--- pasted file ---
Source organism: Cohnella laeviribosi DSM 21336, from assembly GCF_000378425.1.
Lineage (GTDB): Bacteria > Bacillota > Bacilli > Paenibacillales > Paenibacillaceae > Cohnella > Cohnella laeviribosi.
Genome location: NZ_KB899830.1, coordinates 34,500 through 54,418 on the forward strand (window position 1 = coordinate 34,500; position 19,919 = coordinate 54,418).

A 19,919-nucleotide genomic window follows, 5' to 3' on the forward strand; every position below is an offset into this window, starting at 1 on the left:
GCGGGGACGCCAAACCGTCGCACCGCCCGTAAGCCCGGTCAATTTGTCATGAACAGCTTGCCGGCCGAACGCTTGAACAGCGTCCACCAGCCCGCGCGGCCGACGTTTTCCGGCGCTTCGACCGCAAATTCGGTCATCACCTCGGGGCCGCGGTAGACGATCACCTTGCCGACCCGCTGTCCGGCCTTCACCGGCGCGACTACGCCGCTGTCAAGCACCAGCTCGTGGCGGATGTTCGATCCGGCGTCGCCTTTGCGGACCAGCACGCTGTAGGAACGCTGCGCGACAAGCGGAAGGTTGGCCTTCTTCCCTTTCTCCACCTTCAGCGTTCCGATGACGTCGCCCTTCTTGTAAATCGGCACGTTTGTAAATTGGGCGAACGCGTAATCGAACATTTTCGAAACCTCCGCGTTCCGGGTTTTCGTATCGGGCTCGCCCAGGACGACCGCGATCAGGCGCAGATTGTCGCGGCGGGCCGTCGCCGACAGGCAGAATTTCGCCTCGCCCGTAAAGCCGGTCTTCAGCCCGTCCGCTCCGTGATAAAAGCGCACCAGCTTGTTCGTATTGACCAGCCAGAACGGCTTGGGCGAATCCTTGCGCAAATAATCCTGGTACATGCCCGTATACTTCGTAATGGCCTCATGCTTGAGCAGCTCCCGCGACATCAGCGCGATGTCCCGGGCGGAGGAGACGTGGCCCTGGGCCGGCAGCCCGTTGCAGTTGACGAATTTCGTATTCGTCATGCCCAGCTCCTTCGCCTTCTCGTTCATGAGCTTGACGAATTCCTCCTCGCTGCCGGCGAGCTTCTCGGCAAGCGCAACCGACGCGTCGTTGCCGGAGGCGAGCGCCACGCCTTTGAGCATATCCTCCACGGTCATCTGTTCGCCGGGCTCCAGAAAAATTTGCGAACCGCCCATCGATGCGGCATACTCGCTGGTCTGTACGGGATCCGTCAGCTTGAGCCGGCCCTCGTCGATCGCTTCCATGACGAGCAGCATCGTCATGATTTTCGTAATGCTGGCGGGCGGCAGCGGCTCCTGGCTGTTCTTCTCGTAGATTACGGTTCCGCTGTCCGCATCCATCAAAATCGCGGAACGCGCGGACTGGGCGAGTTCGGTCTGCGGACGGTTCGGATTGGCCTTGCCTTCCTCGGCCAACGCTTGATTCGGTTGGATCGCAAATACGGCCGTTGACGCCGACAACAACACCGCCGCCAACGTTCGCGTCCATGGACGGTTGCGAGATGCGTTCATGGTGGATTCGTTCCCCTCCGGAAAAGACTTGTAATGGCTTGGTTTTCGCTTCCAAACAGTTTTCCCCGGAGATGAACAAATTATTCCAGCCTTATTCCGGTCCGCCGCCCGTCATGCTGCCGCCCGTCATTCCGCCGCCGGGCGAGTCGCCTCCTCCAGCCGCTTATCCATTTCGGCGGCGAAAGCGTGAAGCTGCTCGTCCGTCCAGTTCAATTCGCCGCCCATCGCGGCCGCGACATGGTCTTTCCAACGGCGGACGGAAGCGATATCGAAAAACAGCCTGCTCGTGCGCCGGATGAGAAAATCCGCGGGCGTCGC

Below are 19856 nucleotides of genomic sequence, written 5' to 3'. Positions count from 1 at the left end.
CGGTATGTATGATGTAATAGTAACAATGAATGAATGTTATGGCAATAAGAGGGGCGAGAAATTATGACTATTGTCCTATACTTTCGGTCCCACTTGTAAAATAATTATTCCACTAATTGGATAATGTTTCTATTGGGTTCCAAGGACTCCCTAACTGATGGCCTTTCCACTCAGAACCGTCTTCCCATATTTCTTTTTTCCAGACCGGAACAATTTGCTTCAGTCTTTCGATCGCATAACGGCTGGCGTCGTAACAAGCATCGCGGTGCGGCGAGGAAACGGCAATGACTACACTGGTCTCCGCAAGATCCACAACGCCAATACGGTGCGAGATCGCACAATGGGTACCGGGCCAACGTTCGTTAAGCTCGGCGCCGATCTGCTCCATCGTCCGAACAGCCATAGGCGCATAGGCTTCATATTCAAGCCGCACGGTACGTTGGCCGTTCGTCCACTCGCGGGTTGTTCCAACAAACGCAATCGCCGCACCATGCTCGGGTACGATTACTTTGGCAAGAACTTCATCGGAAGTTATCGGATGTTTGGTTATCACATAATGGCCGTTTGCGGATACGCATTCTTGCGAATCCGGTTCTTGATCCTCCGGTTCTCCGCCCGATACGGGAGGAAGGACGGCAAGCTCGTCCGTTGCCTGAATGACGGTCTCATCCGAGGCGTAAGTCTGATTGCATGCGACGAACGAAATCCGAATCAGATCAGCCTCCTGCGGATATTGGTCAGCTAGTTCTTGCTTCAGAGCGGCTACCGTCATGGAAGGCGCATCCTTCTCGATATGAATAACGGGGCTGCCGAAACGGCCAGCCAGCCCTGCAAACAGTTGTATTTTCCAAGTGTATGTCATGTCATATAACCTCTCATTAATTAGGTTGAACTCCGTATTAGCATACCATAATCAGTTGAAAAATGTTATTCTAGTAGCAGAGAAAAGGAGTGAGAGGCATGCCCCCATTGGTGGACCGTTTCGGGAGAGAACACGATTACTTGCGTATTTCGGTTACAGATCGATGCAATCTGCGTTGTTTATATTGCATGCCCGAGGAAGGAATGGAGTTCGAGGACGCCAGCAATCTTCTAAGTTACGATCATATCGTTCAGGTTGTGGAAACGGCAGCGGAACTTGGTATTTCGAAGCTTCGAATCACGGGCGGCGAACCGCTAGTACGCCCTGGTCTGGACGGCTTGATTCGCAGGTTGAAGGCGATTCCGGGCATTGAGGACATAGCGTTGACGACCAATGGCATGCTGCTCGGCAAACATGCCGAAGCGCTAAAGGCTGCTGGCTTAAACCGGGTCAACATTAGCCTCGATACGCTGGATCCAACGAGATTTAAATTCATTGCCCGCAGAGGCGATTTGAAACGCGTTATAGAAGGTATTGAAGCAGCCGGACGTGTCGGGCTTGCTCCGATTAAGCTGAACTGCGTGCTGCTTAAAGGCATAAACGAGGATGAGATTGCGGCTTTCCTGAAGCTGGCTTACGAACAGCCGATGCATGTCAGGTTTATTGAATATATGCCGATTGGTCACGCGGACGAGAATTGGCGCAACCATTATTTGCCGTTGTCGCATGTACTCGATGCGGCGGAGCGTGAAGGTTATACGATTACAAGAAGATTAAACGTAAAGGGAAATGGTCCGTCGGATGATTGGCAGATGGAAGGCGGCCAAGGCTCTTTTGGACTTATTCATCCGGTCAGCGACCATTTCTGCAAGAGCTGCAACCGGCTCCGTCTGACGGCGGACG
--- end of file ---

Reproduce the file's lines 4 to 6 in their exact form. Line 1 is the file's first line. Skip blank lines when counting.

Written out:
A 19,919-nucleotide genomic window follows, 5' to 3' on the forward strand; every position below is an offset into this window, starting at 1 on the left:
GCGGGGACGCCAAACCGTCGCACCGCCCGTAAGCCCGGTCAATTTGTCATGAACAGCTTGCCGGCCGAACGCTTGAACAGCGTCCACCAGCCCGCGCGGCCGACGTTTTCCGGCGCTTCGACCGCAAATTCGGTCATCACCTCGGGGCCGCGGTAGACGATCACCTTGCCGACCCGCTGTCCGGCCTTCACCGGCGCGACTACGCCGCTGTCAAGCACCAGCTCGTGGCGGATGTTCGATCCGGCGTCGCCTTTGCGGACCAGCACGCTGTAGGAACGCTGCGCGACAAGCGGAAGGTTGGCCTTCTTCCCTTTCTCCACCTTCAGCGTTCCGATGACGTCGCCCTTCTTGTAAATCGGCACGTTTGTAAATTGGGCGAACGCGTAATCGAACATTTTCGAAACCTCCGCGTTCCGGGTTTTCGTATCGGGCTCGCCCAGGACGACCGCGATCAGGCGCAGATTGTCGCGGCGGGCCGTCGCCGACAGGCAGAATTTCGCCTCGCCCGTAAAGCCGGTCTTCAGCCCGTCCGCTCCGTGATAAAAGCGCACCAGCTTGTTCGTATTGACCAGCCAGAACGGCTTGGGCGAATCCTTGCGCAAATAATCCTGGTACATGCCCGTATACTTCGTAATGGCCTCATGCTTGAGCAGCTCCCGCGACATCAGCGCGATGTCCCGGGCGGAGGAGACGTGGCCCTGGGCCGGCAGCCCGTTGCAGTTGACGAATTTCGTATTCGTCATGCCCAGCTCCTTCGCCTTCTCGTTCATGAGCTTGACGAATTCCTCCTCGCTGCCGGCGAGCTTCTCGGCAAGCGCAACCGACGCGTCGTTGCCGGAGGCGAGCGCCACGCCTTTGAGCATATCCTCCACGGTCATCTGTTCGCCGGGCTCCAGAAAAATTTGCGAACCGCCCATCGATGCGGCATACTCGCTGGTCTGTACGGGATCCGTCAGCTTGAGCCGGCCCTCGTCGATCGCTTCCATGACGAGCAGCATCGTCATGATTTTCGTAATGCTGGCGGGCGGCAGCGGCTCCTGGCTGTTCTTCTCGTAGATTACGGTTCCGCTGTCCGCATCCATCAAAATCGCGGAACGCGCGGACTGGGCGAGTTCGGTCTGCGGACGGTTCGGATTGGCCTTGCCTTCCTCGGCCAACGCTTGATTCGGTTGGATCGCAAATACGGCCGTTGACGCCGACAACAACACCGCCGCCAACGTTCGCGTCCATGGACGGTTGCGAGATGCGTTCATGGTGGATTCGTTCCCCTCCGGAAAAGACTTGTAATGGCTTGGTTTTCGCTTCCAAACAGTTTTCCCCGGAGATGAACAAATTATTCCAGCCTTATTCCGGTCCGCCGCCCGTCATGCTGCCGCCCGTCATTCCGCCGCCGGGCGAGTCGCCTCCTCCAGCCGCTTATCCATTTCGGCGGCGAAAGCGTGAAGCTGCTCGTCCGTCCAGTTCAATTCGCCGCCCATCGCGGCCGCGACATGGTCTTTCCAACGGCGGACGGAAGCGATATCGAAAAACAGCCTGCTCGTGCGCCGGATGAGAAAATCCGCGGGCGTCGC

Below are 19856 nucleotides of genomic sequence, written 5' to 3'. Positions count from 1 at the left end.